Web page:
When someone else is talking, do you often find yourself focused on your own thoughts? Thinking, do I agree, has this happened to me before? What can I say next? Did I turn the oven off? On the flip side, how many times have you experienced extreme frustration when trying to speak to someone who isn’t fully present.
If someone is talking to us, focusing all attention on them is an act of kindness and love. You will immediately be able to think of friends you have who are brilliant at really listening and being present. Start being fully present in conversations and you’ll be surprised how many people notice and appreciate this simple act.
This also relates to putting your phone away. Again, how many times have you been with a friend who spends half the time glancing at their phone? If you can, put it away and give your friend your full attention.
5. Immerse yourself in a meaningful hobby
What do you love doing so much that being fully present isn’t an issue and time seems to fly when you’re doing it? Adding a mindful hobby into your life can add fulfilment, richness and most importantly fun.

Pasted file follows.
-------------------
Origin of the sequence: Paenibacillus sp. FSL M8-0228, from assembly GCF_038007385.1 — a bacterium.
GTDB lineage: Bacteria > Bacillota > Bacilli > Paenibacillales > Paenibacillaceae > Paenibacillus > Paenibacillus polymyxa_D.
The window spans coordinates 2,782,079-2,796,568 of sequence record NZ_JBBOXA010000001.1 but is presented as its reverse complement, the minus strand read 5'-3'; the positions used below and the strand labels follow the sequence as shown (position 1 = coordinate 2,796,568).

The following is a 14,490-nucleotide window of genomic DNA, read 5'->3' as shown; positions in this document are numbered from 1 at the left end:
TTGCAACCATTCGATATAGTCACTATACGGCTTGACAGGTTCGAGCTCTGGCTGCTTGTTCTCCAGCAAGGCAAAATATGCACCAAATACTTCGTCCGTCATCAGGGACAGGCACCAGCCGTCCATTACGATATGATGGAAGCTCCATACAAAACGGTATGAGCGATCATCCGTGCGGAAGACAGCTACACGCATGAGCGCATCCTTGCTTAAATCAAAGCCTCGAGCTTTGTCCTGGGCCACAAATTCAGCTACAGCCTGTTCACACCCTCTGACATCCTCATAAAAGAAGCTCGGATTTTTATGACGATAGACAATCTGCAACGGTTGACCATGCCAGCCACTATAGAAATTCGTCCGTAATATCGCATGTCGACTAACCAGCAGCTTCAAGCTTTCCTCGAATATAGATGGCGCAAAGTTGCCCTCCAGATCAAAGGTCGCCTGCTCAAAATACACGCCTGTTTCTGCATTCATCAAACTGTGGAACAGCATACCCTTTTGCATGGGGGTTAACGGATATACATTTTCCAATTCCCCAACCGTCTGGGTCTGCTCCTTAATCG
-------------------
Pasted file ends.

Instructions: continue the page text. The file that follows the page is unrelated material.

My guilty pleasure is reading and when I was little, I would stay up reading the night away. In my twenties when I had a stressful job in finance my love of reading became a distant memory and only on a holiday would I return to books.
When I was reassessing my morning and evening routine, I realised that reading gives me time to unwind, let go of worries and simply be present. So now I read every night before bed and it brings me such joy and fulfilment. On nights I notice that my mind has started to wander and maybe I’ve read a page without taking it in, I’ll reset and go back to read with a more present mind.
So, whatever your vice is, whether it’s a good book, cooking, dancing, colouring… find something you love and add it into your life. You won’t regret it!
Yoga Instructor Hannah Barrett’s Strength Through Yoga: The Circuits e-Book is available now at https://www.yogagirllondon.